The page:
A mothballed tungsten mine along the N.W.T./Yukon border hasn't been in operation for more than two years, but one exploration company hopes the mine's now silent mill might help a nearby lithium deposit see the light of day.
Vancouver-based Equitorial Exploration Corp. is set to ramp up an extensive drill program this summer at its Little Nahanni Pegmatite Group property, located in the Dehcho region, in search of the metal. It plans to spend between $1 and $2 million to carry out the work.
Equitorial CEO Jack Bal says his company could be ready to explore the use of Cantung's mill after this summer's drill program is over.
"We'd be interested in talking [to the government] to see if we could use their facility," he said. "If we could create a concentrate that could be sold ... and that facility does work with our ore, then the economics of our project become better very quickly."
Bal explained the biggest hurdle for a new mining project is usually a lack of infrastructure, but in the case of this property, there is already year-round access thanks to the former road to Cantung and a separate road to the Howard's Pass zinc deposit, which is also nearby.
Tom Hoefer, executive director of the N.W.T./Nunavut Chamber of Mines, was impressed by Bal's ideas for Cantung's mill.
"Trying to re-purpose a mine that's already there, that's really innovative thinking," he said. "It'd be interesting if that could happen, it would certainly be more attractive for their costs.
"But even for government that's looking at a cleanup bill [for Cantung] at this point, this could offer some great assistance."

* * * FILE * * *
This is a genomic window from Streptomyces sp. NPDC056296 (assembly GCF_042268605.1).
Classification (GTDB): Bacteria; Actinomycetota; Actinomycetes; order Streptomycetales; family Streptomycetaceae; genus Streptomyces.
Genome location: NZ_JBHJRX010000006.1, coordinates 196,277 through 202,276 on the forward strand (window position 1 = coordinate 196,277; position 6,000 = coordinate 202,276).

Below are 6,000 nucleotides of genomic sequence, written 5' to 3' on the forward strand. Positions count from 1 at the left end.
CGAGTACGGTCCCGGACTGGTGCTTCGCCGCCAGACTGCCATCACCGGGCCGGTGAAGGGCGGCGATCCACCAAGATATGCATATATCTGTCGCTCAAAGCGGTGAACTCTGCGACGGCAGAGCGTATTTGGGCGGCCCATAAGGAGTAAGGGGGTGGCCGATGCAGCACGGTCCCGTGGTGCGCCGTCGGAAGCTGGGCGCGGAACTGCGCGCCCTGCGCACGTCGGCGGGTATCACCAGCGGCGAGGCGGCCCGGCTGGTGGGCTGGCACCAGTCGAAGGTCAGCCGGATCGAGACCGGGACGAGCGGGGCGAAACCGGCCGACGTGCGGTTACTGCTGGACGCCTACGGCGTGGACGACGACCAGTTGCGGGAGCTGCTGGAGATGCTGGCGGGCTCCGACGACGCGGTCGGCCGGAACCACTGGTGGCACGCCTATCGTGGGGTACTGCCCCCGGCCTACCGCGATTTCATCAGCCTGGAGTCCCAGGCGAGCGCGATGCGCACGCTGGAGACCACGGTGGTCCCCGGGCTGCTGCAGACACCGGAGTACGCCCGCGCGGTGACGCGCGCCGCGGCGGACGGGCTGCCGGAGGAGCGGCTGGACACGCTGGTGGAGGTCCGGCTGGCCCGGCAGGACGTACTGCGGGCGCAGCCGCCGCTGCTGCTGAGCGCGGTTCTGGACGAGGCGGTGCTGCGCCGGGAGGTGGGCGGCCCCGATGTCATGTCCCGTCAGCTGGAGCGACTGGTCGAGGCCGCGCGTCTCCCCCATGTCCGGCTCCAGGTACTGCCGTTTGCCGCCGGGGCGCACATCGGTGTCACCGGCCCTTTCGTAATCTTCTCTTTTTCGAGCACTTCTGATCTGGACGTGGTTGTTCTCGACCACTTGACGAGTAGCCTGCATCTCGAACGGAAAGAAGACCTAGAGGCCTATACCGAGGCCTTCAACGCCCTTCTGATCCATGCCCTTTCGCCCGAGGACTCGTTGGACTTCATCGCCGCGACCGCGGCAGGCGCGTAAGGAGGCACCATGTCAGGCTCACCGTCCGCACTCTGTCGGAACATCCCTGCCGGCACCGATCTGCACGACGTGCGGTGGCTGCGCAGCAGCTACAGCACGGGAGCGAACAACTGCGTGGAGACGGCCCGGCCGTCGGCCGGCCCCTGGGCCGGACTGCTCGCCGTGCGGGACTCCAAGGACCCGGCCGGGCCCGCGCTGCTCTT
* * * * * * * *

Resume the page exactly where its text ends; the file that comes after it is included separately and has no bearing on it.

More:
Cleanup for Cantung in federal hands
When North American Tungsten, the mining company that formerly operated Cantung, went bankrupt in 2015, the mine was essentially abandoned.
The devolution agreement, signed in 2014, saw management of lands and resources pass from federal to territorial hands. That included responsibility for mine cleanup.
The agreement stated that the federal government would continue to be responsible for mines in operation prior to devolution, including Cantung. But there's a catch.
North American Tungsten had used another mineral lease — for a nearby tungsten deposit called Mactung — alongside cash as collateral for Cantung's cleanup costs. Mactung went up for sale during the receivership process, but according to the N.W.T. government, nobody came forward with an acceptable bid.
A clause in the devolution agreement required the N.W.T. government to buy the Mactung lease for $2.5 million as a stipulation for the federal government to take over responsibility for Cantung.
Cantung remains available for purchase. Stephanie Palma, a spokesperson for Indigenous and Northern Affairs Canada, told CBC in an email that the department "remains open to expressions of interest in [Cantung]."
Drew Williams, a spokesperson for the N.W.T. Department of Industry, Tourism and Investment, told CBC in an email the current permits for the Cantung mine and mill are specifically for mining tungsten.
"A lithium deposit, however, would have different waste outputs so the current licence, at a minimum, would have to be amended," he stated. "It could be referred to assessment if changes were substantial enough."
Alvarez & Marsal Canada Inc. is the court-ordered monitor of care and maintenance operations at the Cantung mine. Management with Equitorial Exploration says it has reached out to Alvarez & Marsal on the future of the mine, but no formal agreement between the two companies has been reached.
Growing appetite for lithium
Demand for lithium has been soaring in recent years, with the development of electric cars, solar panels and rechargeable lithium-ion batteries.
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In 2005, global lithium prices sat at around $2,000 per metric tonne. Starting in 2015, the price started to rapidly grow as these technologies became more economical.
Today, the price sits at around $9,000 per metric tonne, according to metal price watch website metalary.com.